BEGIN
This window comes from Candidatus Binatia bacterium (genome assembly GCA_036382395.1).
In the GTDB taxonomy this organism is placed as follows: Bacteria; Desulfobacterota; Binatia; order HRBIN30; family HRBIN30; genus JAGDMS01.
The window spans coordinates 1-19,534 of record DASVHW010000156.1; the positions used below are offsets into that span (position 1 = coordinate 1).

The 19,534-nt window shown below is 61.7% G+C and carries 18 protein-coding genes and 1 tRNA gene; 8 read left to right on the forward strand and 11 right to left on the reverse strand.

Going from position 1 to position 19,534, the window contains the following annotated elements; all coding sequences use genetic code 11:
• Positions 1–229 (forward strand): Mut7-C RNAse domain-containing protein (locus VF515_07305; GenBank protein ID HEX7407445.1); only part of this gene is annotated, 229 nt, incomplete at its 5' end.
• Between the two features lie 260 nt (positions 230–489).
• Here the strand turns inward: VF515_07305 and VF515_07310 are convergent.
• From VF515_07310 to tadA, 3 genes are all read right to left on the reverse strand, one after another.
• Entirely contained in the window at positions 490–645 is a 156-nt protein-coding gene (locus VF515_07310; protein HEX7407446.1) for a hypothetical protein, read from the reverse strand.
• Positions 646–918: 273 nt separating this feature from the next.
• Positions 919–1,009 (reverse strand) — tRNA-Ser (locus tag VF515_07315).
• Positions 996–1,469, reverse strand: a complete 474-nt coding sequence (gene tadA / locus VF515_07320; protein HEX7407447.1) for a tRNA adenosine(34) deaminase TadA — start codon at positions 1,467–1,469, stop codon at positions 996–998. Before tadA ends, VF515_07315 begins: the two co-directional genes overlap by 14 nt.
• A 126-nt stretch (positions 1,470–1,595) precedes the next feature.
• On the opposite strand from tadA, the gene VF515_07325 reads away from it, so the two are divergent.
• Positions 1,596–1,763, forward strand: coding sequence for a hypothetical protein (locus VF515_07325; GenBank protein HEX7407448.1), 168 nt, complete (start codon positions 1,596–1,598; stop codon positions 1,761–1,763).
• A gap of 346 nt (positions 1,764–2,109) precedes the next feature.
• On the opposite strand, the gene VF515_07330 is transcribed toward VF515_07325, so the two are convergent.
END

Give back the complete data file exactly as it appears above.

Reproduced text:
This window comes from Candidatus Binatia bacterium (genome assembly GCA_036382395.1).
In the GTDB taxonomy this organism is placed as follows: Bacteria; Desulfobacterota; Binatia; order HRBIN30; family HRBIN30; genus JAGDMS01.
The window spans coordinates 1-19,534 of record DASVHW010000156.1; the positions used below are offsets into that span (position 1 = coordinate 1).

The 19,534-nt window shown below is 61.7% G+C and carries 18 protein-coding genes and 1 tRNA gene; 8 read left to right on the forward strand and 11 right to left on the reverse strand.

Going from position 1 to position 19,534, the window contains the following annotated elements; all coding sequences use genetic code 11:
• Positions 1–229 (forward strand): Mut7-C RNAse domain-containing protein (locus VF515_07305; GenBank protein ID HEX7407445.1); only part of this gene is annotated, 229 nt, incomplete at its 5' end.
• Between the two features lie 260 nt (positions 230–489).
• Here the strand turns inward: VF515_07305 and VF515_07310 are convergent.
• From VF515_07310 to tadA, 3 genes are all read right to left on the reverse strand, one after another.
• Entirely contained in the window at positions 490–645 is a 156-nt protein-coding gene (locus VF515_07310; protein HEX7407446.1) for a hypothetical protein, read from the reverse strand.
• Positions 646–918: 273 nt separating this feature from the next.
• Positions 919–1,009 (reverse strand) — tRNA-Ser (locus tag VF515_07315).
• Positions 996–1,469, reverse strand: a complete 474-nt coding sequence (gene tadA / locus VF515_07320; protein HEX7407447.1) for a tRNA adenosine(34) deaminase TadA — start codon at positions 1,467–1,469, stop codon at positions 996–998. Before tadA ends, VF515_07315 begins: the two co-directional genes overlap by 14 nt.
• A 126-nt stretch (positions 1,470–1,595) precedes the next feature.
• On the opposite strand from tadA, the gene VF515_07325 reads away from it, so the two are divergent.
• Positions 1,596–1,763, forward strand: coding sequence for a hypothetical protein (locus VF515_07325; GenBank protein HEX7407448.1), 168 nt, complete (start codon positions 1,596–1,598; stop codon positions 1,761–1,763).
• A gap of 346 nt (positions 1,764–2,109) precedes the next feature.
• On the opposite strand, the gene VF515_07330 is transcribed toward VF515_07325, so the two are convergent.